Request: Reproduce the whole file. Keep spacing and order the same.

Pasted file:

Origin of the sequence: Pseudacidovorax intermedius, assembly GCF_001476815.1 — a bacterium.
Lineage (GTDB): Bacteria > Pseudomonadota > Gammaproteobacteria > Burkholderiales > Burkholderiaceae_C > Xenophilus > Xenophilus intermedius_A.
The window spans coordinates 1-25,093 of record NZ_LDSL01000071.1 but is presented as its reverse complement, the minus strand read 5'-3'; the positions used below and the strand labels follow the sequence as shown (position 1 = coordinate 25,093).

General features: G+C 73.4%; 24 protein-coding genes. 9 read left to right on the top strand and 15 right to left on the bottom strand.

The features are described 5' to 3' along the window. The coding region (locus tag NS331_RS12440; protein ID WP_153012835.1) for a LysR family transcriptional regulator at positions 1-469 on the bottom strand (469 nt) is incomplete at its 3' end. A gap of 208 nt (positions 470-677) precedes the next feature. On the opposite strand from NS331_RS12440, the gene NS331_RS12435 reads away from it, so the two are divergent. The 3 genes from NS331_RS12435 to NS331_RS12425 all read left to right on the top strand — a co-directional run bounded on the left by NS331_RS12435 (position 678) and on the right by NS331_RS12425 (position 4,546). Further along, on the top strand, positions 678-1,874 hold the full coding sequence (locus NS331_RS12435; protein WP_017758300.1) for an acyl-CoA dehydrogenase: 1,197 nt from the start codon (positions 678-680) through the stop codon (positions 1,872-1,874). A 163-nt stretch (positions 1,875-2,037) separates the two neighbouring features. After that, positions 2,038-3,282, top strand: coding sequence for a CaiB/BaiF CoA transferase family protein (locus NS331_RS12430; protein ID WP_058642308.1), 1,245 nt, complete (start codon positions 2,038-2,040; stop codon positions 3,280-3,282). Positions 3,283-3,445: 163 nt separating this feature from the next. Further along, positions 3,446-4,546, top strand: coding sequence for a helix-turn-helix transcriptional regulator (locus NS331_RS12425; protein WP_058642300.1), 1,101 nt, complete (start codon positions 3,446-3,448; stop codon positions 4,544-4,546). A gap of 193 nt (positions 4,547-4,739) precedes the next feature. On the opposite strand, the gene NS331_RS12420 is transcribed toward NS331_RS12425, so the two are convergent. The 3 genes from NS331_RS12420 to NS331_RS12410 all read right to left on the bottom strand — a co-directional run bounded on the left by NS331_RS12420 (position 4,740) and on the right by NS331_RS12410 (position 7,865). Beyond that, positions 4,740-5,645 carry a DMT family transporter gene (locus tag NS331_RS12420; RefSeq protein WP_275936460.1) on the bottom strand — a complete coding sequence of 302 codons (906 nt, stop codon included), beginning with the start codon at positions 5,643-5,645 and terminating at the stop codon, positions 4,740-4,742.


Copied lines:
Origin of the sequence: Pseudacidovorax intermedius, assembly GCF_001476815.1 — a bacterium.
Lineage (GTDB): Bacteria > Pseudomonadota > Gammaproteobacteria > Burkholderiales > Burkholderiaceae_C > Xenophilus > Xenophilus intermedius_A.
The window spans coordinates 1-25,093 of record NZ_LDSL01000071.1 but is presented as its reverse complement, the minus strand read 5'-3'; the positions used below and the strand labels follow the sequence as shown (position 1 = coordinate 25,093).

General features: G+C 73.4%; 24 protein-coding genes. 9 read left to right on the top strand and 15 right to left on the bottom strand.

The features are described 5' to 3' along the window. The coding region (locus tag NS331_RS12440; protein ID WP_153012835.1) for a LysR family transcriptional regulator at positions 1-469 on the bottom strand (469 nt) is incomplete at its 3' end. A gap of 208 nt (positions 470-677) precedes the next feature. On the opposite strand from NS331_RS12440, the gene NS331_RS12435 reads away from it, so the two are divergent. The 3 genes from NS331_RS12435 to NS331_RS12425 all read left to right on the top strand — a co-directional run bounded on the left by NS331_RS12435 (position 678) and on the right by NS331_RS12425 (position 4,546). Further along, on the top strand, positions 678-1,874 hold the full coding sequence (locus NS331_RS12435; protein WP_017758300.1) for an acyl-CoA dehydrogenase: 1,197 nt from the start codon (positions 678-680) through the stop codon (positions 1,872-1,874). A 163-nt stretch (positions 1,875-2,037) separates the two neighbouring features. After that, positions 2,038-3,282, top strand: coding sequence for a CaiB/BaiF CoA transferase family protein (locus NS331_RS12430; protein ID WP_058642308.1), 1,245 nt, complete (start codon positions 2,038-2,040; stop codon positions 3,280-3,282). Positions 3,283-3,445: 163 nt separating this feature from the next. Further along, positions 3,446-4,546, top strand: coding sequence for a helix-turn-helix transcriptional regulator (locus NS331_RS12425; protein WP_058642300.1), 1,101 nt, complete (start codon positions 3,446-3,448; stop codon positions 4,544-4,546). A gap of 193 nt (positions 4,547-4,739) precedes the next feature. On the opposite strand, the gene NS331_RS12420 is transcribed toward NS331_RS12425, so the two are convergent. The 3 genes from NS331_RS12420 to NS331_RS12410 all read right to left on the bottom strand — a co-directional run bounded on the left by NS331_RS12420 (position 4,740) and on the right by NS331_RS12410 (position 7,865). Beyond that, positions 4,740-5,645 carry a DMT family transporter gene (locus tag NS331_RS12420; RefSeq protein WP_275936460.1) on the bottom strand — a complete coding sequence of 302 codons (906 nt, stop codon included), beginning with the start codon at positions 5,643-5,645 and terminating at the stop codon, positions 4,740-4,742.